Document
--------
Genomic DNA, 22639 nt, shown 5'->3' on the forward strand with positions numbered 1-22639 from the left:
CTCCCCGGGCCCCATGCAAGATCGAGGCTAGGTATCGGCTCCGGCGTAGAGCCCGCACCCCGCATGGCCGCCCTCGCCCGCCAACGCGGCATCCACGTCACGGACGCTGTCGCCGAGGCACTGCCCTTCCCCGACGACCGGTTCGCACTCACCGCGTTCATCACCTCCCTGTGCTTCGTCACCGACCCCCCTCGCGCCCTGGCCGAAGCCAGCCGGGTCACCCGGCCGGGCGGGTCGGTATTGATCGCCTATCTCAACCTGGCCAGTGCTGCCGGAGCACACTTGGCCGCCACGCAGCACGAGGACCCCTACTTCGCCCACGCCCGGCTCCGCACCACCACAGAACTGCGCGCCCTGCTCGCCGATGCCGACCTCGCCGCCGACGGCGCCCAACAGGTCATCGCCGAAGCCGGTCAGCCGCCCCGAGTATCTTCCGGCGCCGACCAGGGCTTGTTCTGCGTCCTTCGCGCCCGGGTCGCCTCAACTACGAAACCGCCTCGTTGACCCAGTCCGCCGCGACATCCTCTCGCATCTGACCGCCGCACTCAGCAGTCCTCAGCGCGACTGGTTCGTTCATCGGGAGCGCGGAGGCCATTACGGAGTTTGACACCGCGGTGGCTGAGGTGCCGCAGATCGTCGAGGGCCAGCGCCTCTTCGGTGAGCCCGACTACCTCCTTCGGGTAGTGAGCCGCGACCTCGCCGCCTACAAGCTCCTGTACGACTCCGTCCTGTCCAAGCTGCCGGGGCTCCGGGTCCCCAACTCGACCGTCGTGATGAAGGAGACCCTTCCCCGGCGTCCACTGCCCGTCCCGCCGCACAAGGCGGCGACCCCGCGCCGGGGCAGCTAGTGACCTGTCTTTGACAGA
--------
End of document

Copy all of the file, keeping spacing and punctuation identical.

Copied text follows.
Genomic DNA, 22639 nt, shown 5'->3' on the forward strand with positions numbered 1-22639 from the left:
CTCCCCGGGCCCCATGCAAGATCGAGGCTAGGTATCGGCTCCGGCGTAGAGCCCGCACCCCGCATGGCCGCCCTCGCCCGCCAACGCGGCATCCACGTCACGGACGCTGTCGCCGAGGCACTGCCCTTCCCCGACGACCGGTTCGCACTCACCGCGTTCATCACCTCCCTGTGCTTCGTCACCGACCCCCCTCGCGCCCTGGCCGAAGCCAGCCGGGTCACCCGGCCGGGCGGGTCGGTATTGATCGCCTATCTCAACCTGGCCAGTGCTGCCGGAGCACACTTGGCCGCCACGCAGCACGAGGACCCCTACTTCGCCCACGCCCGGCTCCGCACCACCACAGAACTGCGCGCCCTGCTCGCCGATGCCGACCTCGCCGCCGACGGCGCCCAACAGGTCATCGCCGAAGCCGGTCAGCCGCCCCGAGTATCTTCCGGCGCCGACCAGGGCTTGTTCTGCGTCCTTCGCGCCCGGGTCGCCTCAACTACGAAACCGCCTCGTTGACCCAGTCCGCCGCGACATCCTCTCGCATCTGACCGCCGCACTCAGCAGTCCTCAGCGCGACTGGTTCGTTCATCGGGAGCGCGGAGGCCATTACGGAGTTTGACACCGCGGTGGCTGAGGTGCCGCAGATCGTCGAGGGCCAGCGCCTCTTCGGTGAGCCCGACTACCTCCTTCGGGTAGTGAGCCGCGACCTCGCCGCCTACAAGCTCCTGTACGACTCCGTCCTGTCCAAGCTGCCGGGGCTCCGGGTCCCCAACTCGACCGTCGTGATGAAGGAGACCCTTCCCCGGCGTCCACTGCCCGTCCCGCCGCACAAGGCGGCGACCCCGCGCCGGGGCAGCTAGTGACCTGTCTTTGACAGA